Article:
- User Since
- Jan 3 2013, 3:07 PM (349 w, 2 d)
Fri, Sep 13
How many symbols are there today? Do we want this overhead of a function call for each? Could you instead return a count and array pointer (like argc and argv) or have a "foreach" function that takes a block and calls it back for each symbol?
May 6 2019
Can this be conditionalized to not happen on macOS/iOS? I can see needing this on platforms where pthreads is optional, but it looks like this code will apply to macOS too, which introduces risk there.
Jan 25 2019
Apr 10 2018
Oct 31 2016
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Jan 7 2016
Dec 11 2015
Dec 10 2015
Dec 8 2015
Jul 24 2015
Jun 24 2015
May 20 2015
Mar 2 2015
Thanks for working on this!
Mar 1 2015
Feb 13 2015
Feb 5 2015
Jan 27 2015
All those comparisons in compareAtomSub() are part of the system linker on darwin. See:
Leaving this pass as-is and adding a new simple pass that ELF (and maybe COFF) uses instead is fine with me.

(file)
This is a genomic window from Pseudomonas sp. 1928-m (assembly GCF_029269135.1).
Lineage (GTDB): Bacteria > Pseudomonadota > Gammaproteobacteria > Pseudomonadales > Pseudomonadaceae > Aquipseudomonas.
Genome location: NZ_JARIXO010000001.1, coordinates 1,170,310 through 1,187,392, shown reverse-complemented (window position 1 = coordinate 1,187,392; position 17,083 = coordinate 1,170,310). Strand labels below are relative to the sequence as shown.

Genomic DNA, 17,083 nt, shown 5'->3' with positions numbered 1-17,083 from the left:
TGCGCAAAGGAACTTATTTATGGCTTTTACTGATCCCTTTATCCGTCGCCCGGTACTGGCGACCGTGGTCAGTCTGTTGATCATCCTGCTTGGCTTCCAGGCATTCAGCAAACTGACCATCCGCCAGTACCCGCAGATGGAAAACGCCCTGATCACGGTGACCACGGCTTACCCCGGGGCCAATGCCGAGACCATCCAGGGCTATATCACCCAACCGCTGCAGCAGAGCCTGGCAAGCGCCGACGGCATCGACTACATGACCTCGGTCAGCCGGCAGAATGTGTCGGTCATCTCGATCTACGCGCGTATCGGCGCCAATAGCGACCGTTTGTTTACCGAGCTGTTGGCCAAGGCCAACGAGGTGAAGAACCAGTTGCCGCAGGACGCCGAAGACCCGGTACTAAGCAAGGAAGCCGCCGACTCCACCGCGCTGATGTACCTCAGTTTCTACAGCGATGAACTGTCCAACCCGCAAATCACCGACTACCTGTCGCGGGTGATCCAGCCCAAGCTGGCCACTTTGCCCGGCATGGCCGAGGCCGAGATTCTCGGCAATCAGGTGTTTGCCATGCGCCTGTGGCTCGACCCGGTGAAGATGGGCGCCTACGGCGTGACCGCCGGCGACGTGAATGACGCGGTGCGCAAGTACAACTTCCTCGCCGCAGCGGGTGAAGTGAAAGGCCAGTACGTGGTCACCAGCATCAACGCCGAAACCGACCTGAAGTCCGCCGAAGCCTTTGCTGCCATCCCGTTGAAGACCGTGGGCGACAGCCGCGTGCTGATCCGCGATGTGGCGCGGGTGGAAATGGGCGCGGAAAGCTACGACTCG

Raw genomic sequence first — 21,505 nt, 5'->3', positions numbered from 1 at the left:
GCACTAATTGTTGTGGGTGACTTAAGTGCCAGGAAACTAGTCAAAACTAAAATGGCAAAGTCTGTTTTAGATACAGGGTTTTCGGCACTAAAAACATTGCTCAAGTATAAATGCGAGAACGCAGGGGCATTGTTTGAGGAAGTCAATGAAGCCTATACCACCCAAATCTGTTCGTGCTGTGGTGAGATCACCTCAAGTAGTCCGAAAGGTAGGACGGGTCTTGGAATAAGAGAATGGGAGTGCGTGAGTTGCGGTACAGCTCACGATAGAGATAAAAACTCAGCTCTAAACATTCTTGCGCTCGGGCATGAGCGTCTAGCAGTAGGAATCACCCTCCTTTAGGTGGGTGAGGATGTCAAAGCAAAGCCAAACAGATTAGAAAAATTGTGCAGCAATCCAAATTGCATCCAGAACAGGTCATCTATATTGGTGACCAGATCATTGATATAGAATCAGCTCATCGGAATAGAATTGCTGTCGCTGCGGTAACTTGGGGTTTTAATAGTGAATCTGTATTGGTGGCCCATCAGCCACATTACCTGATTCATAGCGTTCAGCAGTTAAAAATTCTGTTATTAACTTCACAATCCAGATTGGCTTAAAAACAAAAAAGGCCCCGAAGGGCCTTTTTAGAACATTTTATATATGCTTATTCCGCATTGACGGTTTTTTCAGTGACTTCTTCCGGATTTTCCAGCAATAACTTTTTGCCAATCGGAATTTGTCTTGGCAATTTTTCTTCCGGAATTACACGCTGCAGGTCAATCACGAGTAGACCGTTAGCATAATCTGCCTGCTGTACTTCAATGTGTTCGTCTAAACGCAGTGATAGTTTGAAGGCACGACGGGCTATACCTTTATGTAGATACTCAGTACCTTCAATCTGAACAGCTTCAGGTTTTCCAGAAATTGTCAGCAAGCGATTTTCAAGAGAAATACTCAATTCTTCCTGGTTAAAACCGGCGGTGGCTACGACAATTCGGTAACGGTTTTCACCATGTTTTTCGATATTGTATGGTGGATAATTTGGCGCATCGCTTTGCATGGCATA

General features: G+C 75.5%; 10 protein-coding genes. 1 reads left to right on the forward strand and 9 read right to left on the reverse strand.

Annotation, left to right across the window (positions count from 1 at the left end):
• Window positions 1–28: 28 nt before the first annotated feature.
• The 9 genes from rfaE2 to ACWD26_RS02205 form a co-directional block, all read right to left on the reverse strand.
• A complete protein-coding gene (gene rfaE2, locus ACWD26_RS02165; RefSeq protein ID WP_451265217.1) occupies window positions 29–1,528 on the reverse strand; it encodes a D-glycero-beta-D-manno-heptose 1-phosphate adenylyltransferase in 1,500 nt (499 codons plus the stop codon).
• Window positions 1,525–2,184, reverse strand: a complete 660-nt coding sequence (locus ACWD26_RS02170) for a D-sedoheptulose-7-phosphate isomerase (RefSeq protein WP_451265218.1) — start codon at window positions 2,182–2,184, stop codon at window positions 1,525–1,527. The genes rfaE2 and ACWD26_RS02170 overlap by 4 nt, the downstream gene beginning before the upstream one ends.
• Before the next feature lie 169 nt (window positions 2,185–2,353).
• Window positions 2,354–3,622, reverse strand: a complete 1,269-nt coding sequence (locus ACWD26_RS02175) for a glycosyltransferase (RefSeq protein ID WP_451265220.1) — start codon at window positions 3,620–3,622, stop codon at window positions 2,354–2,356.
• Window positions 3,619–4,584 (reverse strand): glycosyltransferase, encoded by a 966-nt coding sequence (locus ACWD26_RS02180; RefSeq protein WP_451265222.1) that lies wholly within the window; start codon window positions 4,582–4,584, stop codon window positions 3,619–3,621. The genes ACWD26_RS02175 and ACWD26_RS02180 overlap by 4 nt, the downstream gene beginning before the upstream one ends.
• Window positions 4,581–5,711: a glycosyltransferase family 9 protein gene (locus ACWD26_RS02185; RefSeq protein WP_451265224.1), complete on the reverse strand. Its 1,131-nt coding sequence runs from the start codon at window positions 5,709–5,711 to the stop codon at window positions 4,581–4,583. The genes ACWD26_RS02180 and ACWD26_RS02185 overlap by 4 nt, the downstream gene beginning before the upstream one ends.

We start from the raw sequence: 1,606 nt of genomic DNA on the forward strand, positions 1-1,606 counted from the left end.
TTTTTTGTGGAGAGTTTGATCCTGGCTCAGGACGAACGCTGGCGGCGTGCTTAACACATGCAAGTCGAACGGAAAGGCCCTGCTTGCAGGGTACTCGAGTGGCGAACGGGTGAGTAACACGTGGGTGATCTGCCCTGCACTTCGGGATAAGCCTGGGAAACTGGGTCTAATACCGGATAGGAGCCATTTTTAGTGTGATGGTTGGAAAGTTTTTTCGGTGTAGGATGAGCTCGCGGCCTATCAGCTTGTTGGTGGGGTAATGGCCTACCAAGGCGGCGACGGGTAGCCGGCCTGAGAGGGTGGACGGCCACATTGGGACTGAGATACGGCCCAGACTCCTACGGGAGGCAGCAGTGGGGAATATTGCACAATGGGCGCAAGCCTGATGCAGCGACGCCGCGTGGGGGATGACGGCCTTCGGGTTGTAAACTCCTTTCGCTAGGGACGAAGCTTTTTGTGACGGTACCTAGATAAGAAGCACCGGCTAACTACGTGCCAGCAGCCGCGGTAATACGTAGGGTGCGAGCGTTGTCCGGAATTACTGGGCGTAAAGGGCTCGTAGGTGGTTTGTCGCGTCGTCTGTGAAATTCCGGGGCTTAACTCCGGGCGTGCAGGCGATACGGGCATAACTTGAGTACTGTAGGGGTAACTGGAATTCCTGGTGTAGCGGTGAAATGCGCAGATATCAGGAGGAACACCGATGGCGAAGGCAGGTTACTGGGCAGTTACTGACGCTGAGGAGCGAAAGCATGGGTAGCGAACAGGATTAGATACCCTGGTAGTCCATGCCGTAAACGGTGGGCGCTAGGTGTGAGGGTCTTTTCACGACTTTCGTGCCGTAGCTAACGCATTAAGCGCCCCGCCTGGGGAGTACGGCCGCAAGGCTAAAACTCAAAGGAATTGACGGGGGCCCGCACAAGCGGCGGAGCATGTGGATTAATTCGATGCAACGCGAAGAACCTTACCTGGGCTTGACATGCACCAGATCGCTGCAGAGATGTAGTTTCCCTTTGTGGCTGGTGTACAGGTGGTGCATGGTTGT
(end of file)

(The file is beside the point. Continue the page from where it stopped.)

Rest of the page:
Sure two passes is conceptually clean, but if it turns out that running sort() twice for mach-o makes linking slower for mach-o than it currently is, then that is not ideal.
There maybe lots of other parts of this LayoutPass that mach-o needs but ELF does not. Why not just prune away at this until you get pass that is fast enough for ELF. Then split this in to two passes. One for mach-o and one for ELF, and let the drivers choose the pass to use.
Jan 26 2015
From what I recall, ELF has the semantics that you cannot just remove an atom in the middle of a section, because there is not enough relocations in the section to fix up the remaining (e.g CALLs to static functions in the same section don't have relocations on them, so if the distance changed because some atom between the two was removed, the CALL now be to the new location). The group reference was a way to keep all atoms in a section together.
Jan 14 2015
but they went away after adding -lc++abi.
Jan 13 2015
It will just work. libstdc++.dylib re-exports symbols from libc++abi.dylib:
Jan 12 2015
I see. Given my comment in the previous patch about parallelism, I was expecting to see a change in the latest patch about when parsing happens. But you changed mach-o parseFile() a while ago to instantiate a File object, but not parse it until doParse() was invoked. So all is good. Just the parseFile() name confusing me.
It still looks like mach-o files are parsed immediately (not in parallel). If that is intentional, because reworking the mach-o logic is complicated, then leave a FIXME comment there.